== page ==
Then, you have the other 1% of the time where I have jumped off of the deep end into the negative assumption pool.  This is where my terrible self esteem causes real problems other than making me feel bad.  This is when I cannot help but assume that others are out to get me, because they think just as badly of me, as I do myself.  This 1% of the time I feel everything in my environment is a reflection of me.  It's a sort of sad, negative, bleak self centered way of being.  Like it or not, it's probably mild depression.  Depression has a way of turning everything into something personal.  Everything around us when we are feeling depressed is somehow about us, or going to negatively affect us.  Fights with spouses, and friends are easy to come by when you have depression glasses on.  After all, everything they do is a result of how they feel about you, when you feel this way. They might be late, because they don't see you as important, or that friend didn't wave at you, because they don't like you anymore, or your boss didn't tell you you did a good job with whatever task, because they think you're a failure.  The possibilities to link yourself to your environment are endless when in this frame of mind.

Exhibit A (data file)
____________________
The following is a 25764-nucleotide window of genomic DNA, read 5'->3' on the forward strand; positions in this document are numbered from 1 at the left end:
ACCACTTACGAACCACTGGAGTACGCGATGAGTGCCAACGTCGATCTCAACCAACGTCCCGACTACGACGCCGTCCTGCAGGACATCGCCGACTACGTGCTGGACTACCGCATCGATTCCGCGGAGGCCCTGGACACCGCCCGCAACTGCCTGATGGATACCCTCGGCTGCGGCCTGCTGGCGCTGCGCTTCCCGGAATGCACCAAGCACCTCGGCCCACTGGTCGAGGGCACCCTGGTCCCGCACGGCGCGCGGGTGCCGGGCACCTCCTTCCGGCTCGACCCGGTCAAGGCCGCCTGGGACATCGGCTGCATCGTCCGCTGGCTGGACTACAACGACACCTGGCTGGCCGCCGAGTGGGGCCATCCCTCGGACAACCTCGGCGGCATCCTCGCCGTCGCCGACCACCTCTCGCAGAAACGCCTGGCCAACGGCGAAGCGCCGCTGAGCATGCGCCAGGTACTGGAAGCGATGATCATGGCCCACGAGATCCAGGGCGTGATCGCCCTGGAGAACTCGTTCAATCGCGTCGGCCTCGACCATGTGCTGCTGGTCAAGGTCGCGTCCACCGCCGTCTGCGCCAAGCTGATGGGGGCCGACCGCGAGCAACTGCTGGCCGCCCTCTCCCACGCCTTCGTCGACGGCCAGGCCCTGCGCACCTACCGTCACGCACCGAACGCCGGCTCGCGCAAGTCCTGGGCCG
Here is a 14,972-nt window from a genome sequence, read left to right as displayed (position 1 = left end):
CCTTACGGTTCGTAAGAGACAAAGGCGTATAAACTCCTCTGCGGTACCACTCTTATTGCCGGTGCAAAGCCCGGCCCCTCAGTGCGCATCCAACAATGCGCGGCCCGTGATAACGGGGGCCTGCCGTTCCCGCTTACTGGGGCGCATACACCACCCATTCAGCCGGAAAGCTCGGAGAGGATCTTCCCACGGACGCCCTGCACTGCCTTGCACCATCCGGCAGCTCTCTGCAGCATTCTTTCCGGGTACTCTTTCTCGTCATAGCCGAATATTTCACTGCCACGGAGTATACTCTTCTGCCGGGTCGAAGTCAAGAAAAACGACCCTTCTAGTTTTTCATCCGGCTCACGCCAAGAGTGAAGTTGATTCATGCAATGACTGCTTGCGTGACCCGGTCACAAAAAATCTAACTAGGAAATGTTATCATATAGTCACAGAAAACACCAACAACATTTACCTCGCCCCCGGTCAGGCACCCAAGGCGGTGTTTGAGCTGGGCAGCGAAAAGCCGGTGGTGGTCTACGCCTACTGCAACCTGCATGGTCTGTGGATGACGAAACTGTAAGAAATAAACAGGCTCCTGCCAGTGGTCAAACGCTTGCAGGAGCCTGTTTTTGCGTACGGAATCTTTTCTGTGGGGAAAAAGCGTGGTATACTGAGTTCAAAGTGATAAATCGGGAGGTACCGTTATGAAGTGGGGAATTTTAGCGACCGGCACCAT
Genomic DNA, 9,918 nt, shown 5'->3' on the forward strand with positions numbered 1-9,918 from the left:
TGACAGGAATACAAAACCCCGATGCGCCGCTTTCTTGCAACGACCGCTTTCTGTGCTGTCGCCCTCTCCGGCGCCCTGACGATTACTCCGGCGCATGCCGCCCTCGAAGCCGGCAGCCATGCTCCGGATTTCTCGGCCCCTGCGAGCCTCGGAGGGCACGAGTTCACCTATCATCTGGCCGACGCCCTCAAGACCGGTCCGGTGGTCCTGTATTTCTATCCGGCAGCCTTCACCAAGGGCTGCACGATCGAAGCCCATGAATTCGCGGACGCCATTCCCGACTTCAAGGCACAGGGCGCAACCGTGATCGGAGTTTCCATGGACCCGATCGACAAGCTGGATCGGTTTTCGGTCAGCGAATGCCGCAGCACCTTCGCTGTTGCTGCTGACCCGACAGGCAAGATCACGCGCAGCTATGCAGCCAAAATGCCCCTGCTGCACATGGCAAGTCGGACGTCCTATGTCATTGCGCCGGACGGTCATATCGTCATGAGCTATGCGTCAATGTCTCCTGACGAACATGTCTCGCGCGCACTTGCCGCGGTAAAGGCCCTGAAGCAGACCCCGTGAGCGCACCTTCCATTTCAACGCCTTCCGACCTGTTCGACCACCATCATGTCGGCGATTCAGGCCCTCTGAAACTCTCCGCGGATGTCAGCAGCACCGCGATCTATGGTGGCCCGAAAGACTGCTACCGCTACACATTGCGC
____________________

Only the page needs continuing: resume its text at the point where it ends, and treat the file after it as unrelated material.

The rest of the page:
For me, I can get to where I need a release. I need to get it out, and be reassured that I am okay and things will be okay. I turn into a child that needs consoling.  My husband made a good point last night when I mentioned this to him.  He said it was because a child only sees the immediate problem, whether that is not getting their way, or getting punished, or feeling lonely. In their mind they have no capacity to see that the situation is temporary, or to have the power or ability to problem solve. They can't see a future, they only see now and if the present is awful they feel it always will be.  I think due to my AS and my parents not giving my the reassurance and care I needed I never really developed a very good coping strategy to dealing with the situations where I feel knocked down and emotionally overwhelmed. I lash out and look for ways on the outside to alleviate it.  I look for short term solutions. I problem solve with my feelings the way an 8 year old would. Thankfully, I don't get knocked into this space easily.  I do however, need to find better ways of dealing with my emotions and my extreme self loathing when I do get into this space.  After, researching and doing quite a bit of thinking I have come up with a little cognitive behavior exercise that I am hoping will help.  I've tried it a couple of times and it seems to be helping so far.  I will share it, in case it may be of help to anyone else.